A. conchigera is advocated for the treatment of diabetes by the Thais [10]. The Myanmar traditional medicine practitioners used the rhizome to treat digestive problems and gout [9][10]. In Bangladesh the juice of the rhizome is a remedy for dysentery and to allay abdominal pains. The same juice is used to treat stomach upset and gastric pains [11].

Preclinical Data


Anti-inflammatory activity

A compound cardomin isolated from A. conchigera treated on RAW264.7 cells significantly inhibited the induced expression of NF-kappaB reporter gene by LPS or tumor necrosis factor (TNF)-alpha in a dose dependent manner. Activation of inhibitor kappaB (IkappaB) kinases and nuclear translocation of NF-kappaB showed its ability for the treatment of pathological condition such as inflammation. The anti-inflammatory activity of A. conchigera was also expressed through deactivation of p38 mitogen-activated protein kinase. [12]

Antinociceptive activity

Ethanolic extract of A. conchigera leaves administered intraperitoneally (30, 100 and 300 mg/kg i.p.) to several animal models (mice and rats) and possessed significant, dose-dependent inhibitory activity in all test models when evaluated for its antinociceptive activity using the acetic acid-induced abdominal writhing test, the hot plate test and the formalin test. The analgesic effects mediated through activation of the opioid system after naloxone reversal. [13]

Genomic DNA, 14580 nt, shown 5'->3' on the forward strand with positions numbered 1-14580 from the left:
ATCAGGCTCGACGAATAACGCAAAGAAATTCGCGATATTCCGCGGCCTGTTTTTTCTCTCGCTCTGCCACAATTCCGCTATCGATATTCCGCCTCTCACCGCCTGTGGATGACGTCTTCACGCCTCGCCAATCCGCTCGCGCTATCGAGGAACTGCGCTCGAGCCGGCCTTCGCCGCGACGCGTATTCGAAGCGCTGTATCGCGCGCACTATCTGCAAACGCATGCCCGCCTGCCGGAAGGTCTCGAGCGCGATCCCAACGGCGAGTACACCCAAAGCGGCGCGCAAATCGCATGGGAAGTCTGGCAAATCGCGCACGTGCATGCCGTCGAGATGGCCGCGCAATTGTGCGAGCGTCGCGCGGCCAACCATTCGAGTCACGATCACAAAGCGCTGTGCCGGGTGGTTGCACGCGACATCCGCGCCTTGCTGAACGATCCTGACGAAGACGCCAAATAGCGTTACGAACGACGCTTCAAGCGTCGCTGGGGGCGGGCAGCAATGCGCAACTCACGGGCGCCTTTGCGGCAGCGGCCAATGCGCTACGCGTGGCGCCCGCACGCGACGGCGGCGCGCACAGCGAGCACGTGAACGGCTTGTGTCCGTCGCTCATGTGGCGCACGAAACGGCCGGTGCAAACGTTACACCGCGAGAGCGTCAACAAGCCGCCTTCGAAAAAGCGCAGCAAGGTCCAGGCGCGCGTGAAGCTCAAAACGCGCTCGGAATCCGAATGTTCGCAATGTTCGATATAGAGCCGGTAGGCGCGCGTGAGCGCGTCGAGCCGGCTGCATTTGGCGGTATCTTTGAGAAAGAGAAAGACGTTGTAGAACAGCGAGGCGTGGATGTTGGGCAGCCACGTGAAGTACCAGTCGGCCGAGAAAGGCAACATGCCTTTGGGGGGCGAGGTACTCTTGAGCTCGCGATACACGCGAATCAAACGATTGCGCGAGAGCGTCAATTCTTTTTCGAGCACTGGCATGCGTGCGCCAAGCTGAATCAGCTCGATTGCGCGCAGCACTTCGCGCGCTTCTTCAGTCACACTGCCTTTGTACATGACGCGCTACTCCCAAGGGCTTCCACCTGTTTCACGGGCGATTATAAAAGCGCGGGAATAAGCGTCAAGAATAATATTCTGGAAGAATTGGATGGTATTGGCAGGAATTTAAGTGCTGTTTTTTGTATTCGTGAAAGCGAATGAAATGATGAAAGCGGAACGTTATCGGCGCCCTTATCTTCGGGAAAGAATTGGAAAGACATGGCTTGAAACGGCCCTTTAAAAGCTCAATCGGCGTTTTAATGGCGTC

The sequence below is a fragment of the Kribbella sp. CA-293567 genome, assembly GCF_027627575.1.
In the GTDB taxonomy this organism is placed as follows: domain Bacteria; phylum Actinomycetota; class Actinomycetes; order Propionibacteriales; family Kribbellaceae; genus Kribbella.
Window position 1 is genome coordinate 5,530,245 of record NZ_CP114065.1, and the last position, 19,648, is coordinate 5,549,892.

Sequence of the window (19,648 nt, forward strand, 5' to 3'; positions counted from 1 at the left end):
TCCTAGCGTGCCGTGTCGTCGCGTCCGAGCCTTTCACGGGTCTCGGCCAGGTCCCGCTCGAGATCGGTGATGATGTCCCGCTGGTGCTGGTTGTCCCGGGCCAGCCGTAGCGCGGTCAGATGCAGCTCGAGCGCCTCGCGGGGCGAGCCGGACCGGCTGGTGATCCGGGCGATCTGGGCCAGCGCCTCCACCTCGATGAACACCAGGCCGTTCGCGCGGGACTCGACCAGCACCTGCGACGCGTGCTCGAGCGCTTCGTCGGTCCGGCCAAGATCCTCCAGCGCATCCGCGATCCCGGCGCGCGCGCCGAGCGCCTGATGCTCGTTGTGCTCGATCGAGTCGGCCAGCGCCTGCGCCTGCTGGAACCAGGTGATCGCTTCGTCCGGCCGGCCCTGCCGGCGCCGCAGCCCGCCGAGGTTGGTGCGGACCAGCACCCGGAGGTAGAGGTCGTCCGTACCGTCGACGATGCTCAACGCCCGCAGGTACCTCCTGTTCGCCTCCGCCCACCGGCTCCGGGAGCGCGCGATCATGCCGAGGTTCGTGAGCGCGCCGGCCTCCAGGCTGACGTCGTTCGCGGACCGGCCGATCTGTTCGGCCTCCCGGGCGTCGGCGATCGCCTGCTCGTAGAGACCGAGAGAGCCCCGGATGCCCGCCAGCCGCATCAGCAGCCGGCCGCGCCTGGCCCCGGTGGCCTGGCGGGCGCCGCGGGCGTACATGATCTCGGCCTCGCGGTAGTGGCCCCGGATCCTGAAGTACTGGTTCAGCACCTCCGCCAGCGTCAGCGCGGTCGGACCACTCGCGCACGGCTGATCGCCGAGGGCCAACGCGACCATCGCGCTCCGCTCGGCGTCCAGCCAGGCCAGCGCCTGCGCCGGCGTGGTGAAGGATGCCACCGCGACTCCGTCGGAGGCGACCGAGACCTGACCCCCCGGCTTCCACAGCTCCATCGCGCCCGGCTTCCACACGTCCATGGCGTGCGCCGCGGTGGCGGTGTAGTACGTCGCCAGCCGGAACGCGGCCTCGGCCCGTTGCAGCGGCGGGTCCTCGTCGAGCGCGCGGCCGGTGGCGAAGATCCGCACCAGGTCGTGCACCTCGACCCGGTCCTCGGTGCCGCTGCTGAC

Clinical Data

No documentation

Line drawing



Figure 1: The line drawing of A. conchigera [2]

  1. The Plant List. Ver 1.1. Alpinia conchigera Griff. [homepage on the Internet]. c2013. [updated 2012 Mar 26; cited 2015 Sept 20]. Available from:
  2. Ibrahim H. Alpinia conchigera Griffith. In: van Valkenburg JLCH, Bunyapraphatsara N, editors. Plant Resources of South-East Asia No. 12(2): Medicinal and poisonous plants 2. Leiden, Netherlands: Backhuys Publisher, 2001; p. 57-58.
  3. Quattrocchi U. CRC world dictionary of medicinal and poisonous plants: Common names, scientific names, eponyms, synonyms, and etymology. Volume I A-B. Boca Raton, Florida: CRC Press, 2012; p. 201.
  4. Ibrahim H, Aziz AN, Syamsir DR, et al. Essential oils of Alpinia conchigera Griff. and their antimicrobial activities. Food Chem. 2009:113(2);575-577.
  5. Aziz AN, Ibrahim H, Syamsir DR, Mohtar M, Vejayan J, Awang K. Antimicrobial compounds from Alpinia conchigera. J Ethnopharmacol. 2013;145(3):798-802.
  6. In LL, Azmi MN, Ibrahim H, Awang K, Nagoor NH. 1's-1'-acetoxyeugenol acetate: A novel phenylpropanoid from Alpinia conchigera enhances the apoptotic effects of paclitaxel in mcf-7 cells through nf-kappab inactivation. Anticancer Drugs. 2011;22(5):424-434.
  7. Xu JJ, Zhao HM, Shen Y, et al. Three unusual sesquineolignans from Alpinia conchigera. J Asian Nat Prod Res. 2013;15(8):833-839.
  8. Council of Scientific & Industrial Research. The wealth of India: A dictionary of Indian raw materials and industrial products. H - K, Volume 5. New Delhi: CSIR Publications; 1959.
  9. Herbal Medicine Research Centre, Institute for Medical Research.Compendium of medicinal plants used in Malaysia. Volume 2. Kuala Lumpur: HMRC IMR; 2002; p. 34.
  10. Burkill IH. A dictionary of economic products of the Malay Peninsula. Volume 1 & 2. Kuala Lumpur: Ministry of Agriculture and Cooperatives of Malaysia, 1966; p. 1240, 1241—2444.
  11. Atiqur Rahman M, Uddin SB, Wilcock CC. Medicinal plants used by Chikma tribe in hill tracts districts of Bangladesh. Indian J Tradit Know. 2007;6(3):508-517.
  12. Lee JH, Jung HS, Giang PM, et al. Blockade of nuclear factor-kappaB signaling pathway and anti-inflammatory activity of cardamomin, a chalcone analog from Alpinia conchigera. J Pharmacol Exp Ther. 2006;316(1):271-278.
  13. Sulaiman MR, Zakaria ZA, Adilius M, Mohamad AS, Ismail M, Israf DA. Antinociceptive and anti-inflammatory effects of the ethanol extract of Alpinia conchigera Griff. leaves in various animal models. Methods Find Exp Clin Pharmacol. 2009;31(4):241-247.